Rob Tapert has said that the "Twilight of the Gods" storyline from Xena would've been done concurrently on Herc's sixth season had it been a full season and not eight episodes.
"Be Deviled" concerns an old enemy of Hercules's coming Back from the Dead to get revenge on him and try to keep the sister he left behind from going down the same dark path he did. However, the featured villain was originally going to be Callisto herself, and she would learn that her sister wasn't killed in Cirra after all. This was meant to make up for a mistake from the "Armageddon Now" two-parter, which depicted the deaths of Callisto's parents but left the sister completely unaccounted for; it would've also tied into the Heaven/Hell material that was building up on Xena at the time. However, it was decided that something so important to Callisto's backstory should've been done on Xena instead of Hercules, so a one-off male villain was used instead.
Early into the fourth season, Kevin Sorbo suffered some health issues. To accommodate him, the writers put more focus on Iolaus, produced "Men In Pink" (an Autolycus/Salmoneus episode), utilized Autolycus more and produced three additional Young Hercules episodes. Sorbo actually appeared in all but "Men In Pink" during this period, but his screentime was reduced from its usual length - only increasing the more he recovered.
During a Crossover with Xena, Michael Hurst broke his arm while filming a fight scene. Iolaus' arm was subsequently injured in "Cast A Giant Shadow" and was seen in a cast for a couple episodes.
Herc's two half-brothers Ares and Iphicles bore an awfully strong remarkable resemblance to each other, despite not sharing any blood relation. (Out of universe, both were of course played by the late Kevin Smith.)
In one episode, Aphrodite turns a pig named Katherine into a human (It Makes Sense in Context). Catherine's human form is played by Alexandra Tydings, who plays Aphrodite. The goddess of love even compliments Catherine's attractiveness.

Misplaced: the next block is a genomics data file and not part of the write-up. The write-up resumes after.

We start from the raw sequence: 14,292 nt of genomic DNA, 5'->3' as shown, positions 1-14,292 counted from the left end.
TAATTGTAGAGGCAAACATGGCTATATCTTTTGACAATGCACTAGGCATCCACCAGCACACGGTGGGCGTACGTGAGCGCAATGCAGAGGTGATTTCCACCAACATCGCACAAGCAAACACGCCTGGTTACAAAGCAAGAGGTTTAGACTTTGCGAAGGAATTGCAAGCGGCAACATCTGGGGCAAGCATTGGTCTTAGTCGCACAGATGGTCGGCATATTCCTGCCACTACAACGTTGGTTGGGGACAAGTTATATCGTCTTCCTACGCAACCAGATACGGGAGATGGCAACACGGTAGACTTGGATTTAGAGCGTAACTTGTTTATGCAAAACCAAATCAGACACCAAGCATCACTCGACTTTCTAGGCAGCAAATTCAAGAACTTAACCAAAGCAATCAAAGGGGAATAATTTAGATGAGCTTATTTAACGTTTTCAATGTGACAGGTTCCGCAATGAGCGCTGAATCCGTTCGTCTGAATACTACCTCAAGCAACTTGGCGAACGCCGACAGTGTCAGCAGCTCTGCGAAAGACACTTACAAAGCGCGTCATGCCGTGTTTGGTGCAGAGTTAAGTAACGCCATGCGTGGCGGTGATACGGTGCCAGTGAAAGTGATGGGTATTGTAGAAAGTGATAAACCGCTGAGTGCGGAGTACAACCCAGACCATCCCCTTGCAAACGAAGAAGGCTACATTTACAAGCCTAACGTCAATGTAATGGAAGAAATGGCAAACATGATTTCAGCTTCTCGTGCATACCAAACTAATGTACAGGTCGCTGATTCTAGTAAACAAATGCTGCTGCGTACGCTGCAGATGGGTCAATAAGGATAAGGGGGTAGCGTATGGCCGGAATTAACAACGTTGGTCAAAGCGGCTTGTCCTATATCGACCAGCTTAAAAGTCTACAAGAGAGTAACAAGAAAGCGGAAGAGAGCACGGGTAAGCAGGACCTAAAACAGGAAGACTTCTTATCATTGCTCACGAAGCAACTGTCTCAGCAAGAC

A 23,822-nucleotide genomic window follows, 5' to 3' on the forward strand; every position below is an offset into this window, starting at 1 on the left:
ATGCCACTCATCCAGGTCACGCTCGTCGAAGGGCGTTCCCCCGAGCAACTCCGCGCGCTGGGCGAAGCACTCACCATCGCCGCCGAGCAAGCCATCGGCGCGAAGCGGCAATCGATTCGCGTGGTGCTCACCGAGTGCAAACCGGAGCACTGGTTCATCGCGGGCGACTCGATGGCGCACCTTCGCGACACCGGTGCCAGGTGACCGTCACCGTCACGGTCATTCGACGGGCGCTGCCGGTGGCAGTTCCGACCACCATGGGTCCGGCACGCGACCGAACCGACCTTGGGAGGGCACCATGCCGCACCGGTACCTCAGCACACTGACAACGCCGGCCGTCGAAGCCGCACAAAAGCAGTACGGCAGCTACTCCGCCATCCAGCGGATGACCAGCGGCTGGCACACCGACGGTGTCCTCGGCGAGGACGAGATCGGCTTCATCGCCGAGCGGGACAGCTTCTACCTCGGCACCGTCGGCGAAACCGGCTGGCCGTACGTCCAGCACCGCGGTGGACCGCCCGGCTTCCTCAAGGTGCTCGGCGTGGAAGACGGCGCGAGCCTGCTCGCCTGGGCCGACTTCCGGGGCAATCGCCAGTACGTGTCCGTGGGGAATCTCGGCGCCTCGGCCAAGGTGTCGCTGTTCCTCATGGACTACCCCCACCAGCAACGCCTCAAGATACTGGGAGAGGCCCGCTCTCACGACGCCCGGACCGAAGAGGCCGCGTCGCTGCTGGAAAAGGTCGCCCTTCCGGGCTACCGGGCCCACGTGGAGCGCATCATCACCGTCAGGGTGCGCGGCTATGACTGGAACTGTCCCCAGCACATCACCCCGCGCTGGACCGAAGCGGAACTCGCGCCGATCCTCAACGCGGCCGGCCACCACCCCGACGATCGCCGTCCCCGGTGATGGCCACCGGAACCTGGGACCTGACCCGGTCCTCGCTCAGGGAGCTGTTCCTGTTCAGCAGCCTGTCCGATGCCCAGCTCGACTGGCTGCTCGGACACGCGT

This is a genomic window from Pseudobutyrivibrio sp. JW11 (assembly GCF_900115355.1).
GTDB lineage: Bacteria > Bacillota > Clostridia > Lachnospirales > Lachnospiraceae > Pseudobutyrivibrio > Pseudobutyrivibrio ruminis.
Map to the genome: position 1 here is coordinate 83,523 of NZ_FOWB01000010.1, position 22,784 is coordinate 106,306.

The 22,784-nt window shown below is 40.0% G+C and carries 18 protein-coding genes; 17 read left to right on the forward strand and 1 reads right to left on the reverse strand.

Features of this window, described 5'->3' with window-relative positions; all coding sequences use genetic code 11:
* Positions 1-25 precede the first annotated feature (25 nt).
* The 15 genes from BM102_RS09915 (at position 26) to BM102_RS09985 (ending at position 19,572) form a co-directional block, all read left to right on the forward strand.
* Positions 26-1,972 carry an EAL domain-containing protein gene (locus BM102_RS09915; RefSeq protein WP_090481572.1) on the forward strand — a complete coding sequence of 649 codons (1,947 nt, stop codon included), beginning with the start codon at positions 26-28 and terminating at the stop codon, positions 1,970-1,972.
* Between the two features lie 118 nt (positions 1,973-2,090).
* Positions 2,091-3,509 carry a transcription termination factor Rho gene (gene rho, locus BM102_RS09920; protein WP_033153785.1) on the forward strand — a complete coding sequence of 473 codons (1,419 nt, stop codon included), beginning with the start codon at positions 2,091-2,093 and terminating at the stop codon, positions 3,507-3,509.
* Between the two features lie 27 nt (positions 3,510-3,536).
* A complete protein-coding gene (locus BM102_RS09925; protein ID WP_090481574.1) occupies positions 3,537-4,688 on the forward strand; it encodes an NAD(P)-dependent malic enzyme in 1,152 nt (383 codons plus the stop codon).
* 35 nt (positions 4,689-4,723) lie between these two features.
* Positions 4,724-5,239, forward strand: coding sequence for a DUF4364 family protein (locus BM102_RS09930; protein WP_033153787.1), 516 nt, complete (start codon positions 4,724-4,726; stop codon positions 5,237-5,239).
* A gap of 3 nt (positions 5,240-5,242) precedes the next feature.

Besides Iolaus, Michael Hurst played both Orestes and the Widow Twanky. Orestes is Iolaus' half-cousin and the two looking alike is a plot point for both episodes he appears in. Instances of something "familiar" about the Widow Twanky, though, is played as pure Lampshade Hanging. He also played Charon, although it's harder to tell under the prosthetics.
Before playing Xena, Lucy Lawless appeared as Lyla, the human girlfriend (and then wife) of a centaur. In "Outcast" (which was produced after Xena was established), Salmoneus notes the similarity.
Lawless also played an "Amazon" in the first Legendary JourneysMade-for-TV Movie. These are different Amazons than the ones which come up later in the Herc/Xena verse. She has sex with Zeus (not knowing he's a god).
Lisa Chappell played three different characters over the course of the series—Lydia, Dirce, and Princess Melissa—with a lampshade hanging when Dirce met Melissa in "Hercules on Trial" and commented that she was "uncommonly beautiful".
Those who only remember Renee O'Connor as Xena's sidekick Gabrielle may be surprised to see her playing a totally different role in the second Hercules movie, "Hercules and the Lost Kingdom," as a young Trojan princess who is quite smitten with our hero.
Joel Tobeck played a villain of the week in a Season 2 episode. He later returned to play Strife. After Strife was killed, he turned up as cousin Deimos. The resemblance between the two gods was Lampshaded in "Fade Out:"
Ares: They look enough alike, don't you think? Deimos: Do not. I'm taller, and he's dead.
Erik Thomson played King Daulin in the Season 1 episode "The Vanishing Dead". He would later go on to play Hades for the rest of the show's run, in four seasons of Xena: Warrior Princess, and in one episode of Young Hercules.
A number of the minor villains are played by the same actors. A slaver from the season 1 episode "March To Freedom" returns as the brother of the defeated warlord Demetrius in Season 2 episode "Cast A Giant Shadow." Similar, but more apparent examples are the two centaur twin brothers who both seek to kill Hercules, one for his wife, the other to avenge his dead brother.
Also, actor Glenn Shadix played both the giant Typhon and his twin brother Typhoon.
Robert Trebor, Salmoneus, shows up in the second Made-for-TV Movie as Waylon, a slave who runs away from his mistress to become the slave of Hercules, who frees him.